TALLINN, Estonia - A cyber attack that overwhelmed computers in Estonia may teach other nations how vulnerable the world is in the Internet age, a U.S. official said.
"This may well turn out to be a watershed in terms of widespread awareness of the vulnerability of modern society," Linton Wells II, a deputy assistant secretary of defense at the Pentagon told The New York Times. "It has gotten the attention of a lot of people."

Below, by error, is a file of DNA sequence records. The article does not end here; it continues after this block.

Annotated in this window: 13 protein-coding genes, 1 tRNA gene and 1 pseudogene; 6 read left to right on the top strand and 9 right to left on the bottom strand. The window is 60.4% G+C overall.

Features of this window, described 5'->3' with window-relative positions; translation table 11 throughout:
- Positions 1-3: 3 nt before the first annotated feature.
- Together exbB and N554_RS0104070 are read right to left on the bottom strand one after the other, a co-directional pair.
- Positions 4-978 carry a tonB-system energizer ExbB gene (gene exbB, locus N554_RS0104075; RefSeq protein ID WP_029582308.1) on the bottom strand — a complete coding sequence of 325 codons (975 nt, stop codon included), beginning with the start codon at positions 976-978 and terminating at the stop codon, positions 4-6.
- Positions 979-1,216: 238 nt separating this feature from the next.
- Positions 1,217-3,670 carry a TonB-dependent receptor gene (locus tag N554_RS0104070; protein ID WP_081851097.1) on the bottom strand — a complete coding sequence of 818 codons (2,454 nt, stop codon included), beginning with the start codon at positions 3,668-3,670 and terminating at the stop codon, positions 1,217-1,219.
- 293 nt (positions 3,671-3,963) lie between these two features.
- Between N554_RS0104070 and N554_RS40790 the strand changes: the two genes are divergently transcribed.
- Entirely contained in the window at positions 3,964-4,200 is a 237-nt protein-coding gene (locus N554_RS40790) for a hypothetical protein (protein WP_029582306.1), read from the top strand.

Experts from the United States, NATO, the European Union and Israel went to Tallinn, Estonia, to help and to study the attack that nearly crippled the Estonia's government computer system and also targeted the country's banks and newspapers.
Estonian officials claimed the attack was apparently in response to the April removal of a memorial statue to Soviet soldiers in World War Two and have said the attack appeared to come from Russia.
The Russian government has denied involvement in the so-called cyber war and has not offered any help in tracking down its perpetrators, the Times reported.
The attacks have slowed and have recently targeted banks, the newspaper reported.
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